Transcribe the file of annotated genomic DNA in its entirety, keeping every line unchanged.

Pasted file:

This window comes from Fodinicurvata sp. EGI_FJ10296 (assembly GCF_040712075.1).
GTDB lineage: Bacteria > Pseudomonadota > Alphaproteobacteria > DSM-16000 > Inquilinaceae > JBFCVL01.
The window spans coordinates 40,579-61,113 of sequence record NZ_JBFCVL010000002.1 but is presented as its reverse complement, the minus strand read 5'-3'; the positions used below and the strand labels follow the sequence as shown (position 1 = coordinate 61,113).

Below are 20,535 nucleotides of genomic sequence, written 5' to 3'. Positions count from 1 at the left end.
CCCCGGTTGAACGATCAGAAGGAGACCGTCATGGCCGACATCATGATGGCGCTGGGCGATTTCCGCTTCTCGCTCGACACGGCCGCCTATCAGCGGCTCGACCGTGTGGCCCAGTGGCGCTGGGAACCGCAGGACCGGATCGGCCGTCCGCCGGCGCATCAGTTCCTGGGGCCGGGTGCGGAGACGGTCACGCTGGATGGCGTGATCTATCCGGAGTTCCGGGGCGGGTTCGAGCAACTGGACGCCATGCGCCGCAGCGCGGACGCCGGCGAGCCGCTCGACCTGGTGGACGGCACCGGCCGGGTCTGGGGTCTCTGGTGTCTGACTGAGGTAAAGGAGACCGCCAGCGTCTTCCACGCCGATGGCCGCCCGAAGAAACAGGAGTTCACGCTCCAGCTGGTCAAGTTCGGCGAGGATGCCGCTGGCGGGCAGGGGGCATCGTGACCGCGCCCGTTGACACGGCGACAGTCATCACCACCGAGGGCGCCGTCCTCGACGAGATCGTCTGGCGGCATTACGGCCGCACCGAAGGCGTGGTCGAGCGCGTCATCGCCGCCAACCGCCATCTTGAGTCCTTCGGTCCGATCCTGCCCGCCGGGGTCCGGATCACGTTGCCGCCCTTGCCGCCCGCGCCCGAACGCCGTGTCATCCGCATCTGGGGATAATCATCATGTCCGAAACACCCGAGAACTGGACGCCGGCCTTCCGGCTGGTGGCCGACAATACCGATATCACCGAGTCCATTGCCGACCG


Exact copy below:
This window comes from Fodinicurvata sp. EGI_FJ10296 (assembly GCF_040712075.1).
GTDB lineage: Bacteria > Pseudomonadota > Alphaproteobacteria > DSM-16000 > Inquilinaceae > JBFCVL01.
The window spans coordinates 40,579-61,113 of sequence record NZ_JBFCVL010000002.1 but is presented as its reverse complement, the minus strand read 5'-3'; the positions used below and the strand labels follow the sequence as shown (position 1 = coordinate 61,113).

Below are 20,535 nucleotides of genomic sequence, written 5' to 3'. Positions count from 1 at the left end.
CCCCGGTTGAACGATCAGAAGGAGACCGTCATGGCCGACATCATGATGGCGCTGGGCGATTTCCGCTTCTCGCTCGACACGGCCGCCTATCAGCGGCTCGACCGTGTGGCCCAGTGGCGCTGGGAACCGCAGGACCGGATCGGCCGTCCGCCGGCGCATCAGTTCCTGGGGCCGGGTGCGGAGACGGTCACGCTGGATGGCGTGATCTATCCGGAGTTCCGGGGCGGGTTCGAGCAACTGGACGCCATGCGCCGCAGCGCGGACGCCGGCGAGCCGCTCGACCTGGTGGACGGCACCGGCCGGGTCTGGGGTCTCTGGTGTCTGACTGAGGTAAAGGAGACCGCCAGCGTCTTCCACGCCGATGGCCGCCCGAAGAAACAGGAGTTCACGCTCCAGCTGGTCAAGTTCGGCGAGGATGCCGCTGGCGGGCAGGGGGCATCGTGACCGCGCCCGTTGACACGGCGACAGTCATCACCACCGAGGGCGCCGTCCTCGACGAGATCGTCTGGCGGCATTACGGCCGCACCGAAGGCGTGGTCGAGCGCGTCATCGCCGCCAACCGCCATCTTGAGTCCTTCGGTCCGATCCTGCCCGCCGGGGTCCGGATCACGTTGCCGCCCTTGCCGCCCGCGCCCGAACGCCGTGTCATCCGCATCTGGGGATAATCATCATGTCCGAAACACCCGAGAACTGGACGCCGGCCTTCCGGCTGGTGGCCGACAATACCGATATCACCGAGTCCATTGCCGACCG